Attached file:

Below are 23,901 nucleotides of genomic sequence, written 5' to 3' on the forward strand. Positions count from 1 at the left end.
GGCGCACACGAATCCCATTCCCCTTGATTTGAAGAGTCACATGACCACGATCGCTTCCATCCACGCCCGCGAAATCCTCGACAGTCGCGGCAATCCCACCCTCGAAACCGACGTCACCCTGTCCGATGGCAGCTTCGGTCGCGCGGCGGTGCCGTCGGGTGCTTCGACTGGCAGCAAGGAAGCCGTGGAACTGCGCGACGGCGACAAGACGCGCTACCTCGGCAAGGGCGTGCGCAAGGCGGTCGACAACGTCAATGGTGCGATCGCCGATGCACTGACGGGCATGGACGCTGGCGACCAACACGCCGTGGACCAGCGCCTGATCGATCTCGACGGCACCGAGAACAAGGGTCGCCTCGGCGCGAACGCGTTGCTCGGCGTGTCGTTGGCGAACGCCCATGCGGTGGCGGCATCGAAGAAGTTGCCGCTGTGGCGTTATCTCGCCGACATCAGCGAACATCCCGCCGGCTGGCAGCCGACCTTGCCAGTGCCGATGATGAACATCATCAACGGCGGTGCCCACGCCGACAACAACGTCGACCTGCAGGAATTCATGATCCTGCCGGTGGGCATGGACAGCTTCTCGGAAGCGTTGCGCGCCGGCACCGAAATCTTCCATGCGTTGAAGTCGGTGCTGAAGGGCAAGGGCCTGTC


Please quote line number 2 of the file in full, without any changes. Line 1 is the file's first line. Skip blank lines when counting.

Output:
GGCGCACACGAATCCCATTCCCCTTGATTTGAAGAGTCACATGACCACGATCGCTTCCATCCACGCCCGCGAAATCCTCGACAGTCGCGGCAATCCCACCCTCGAAACCGACGTCACCCTGTCCGATGGCAGCTTCGGTCGCGCGGCGGTGCCGTCGGGTGCTTCGACTGGCAGCAAGGAAGCCGTGGAACTGCGCGACGGCGACAAGACGCGCTACCTCGGCAAGGGCGTGCGCAAGGCGGTCGACAACGTCAATGGTGCGATCGCCGATGCACTGACGGGCATGGACGCTGGCGACCAACACGCCGTGGACCAGCGCCTGATCGATCTCGACGGCACCGAGAACAAGGGTCGCCTCGGCGCGAACGCGTTGCTCGGCGTGTCGTTGGCGAACGCCCATGCGGTGGCGGCATCGAAGAAGTTGCCGCTGTGGCGTTATCTCGCCGACATCAGCGAACATCCCGCCGGCTGGCAGCCGACCTTGCCAGTGCCGATGATGAACATCATCAACGGCGGTGCCCACGCCGACAACAACGTCGACCTGCAGGAATTCATGATCCTGCCGGTGGGCATGGACAGCTTCTCGGAAGCGTTGCGCGCCGGCACCGAAATCTTCCATGCGTTGAAGTCGGTGCTGAAGGGCAAGGGCCTGTC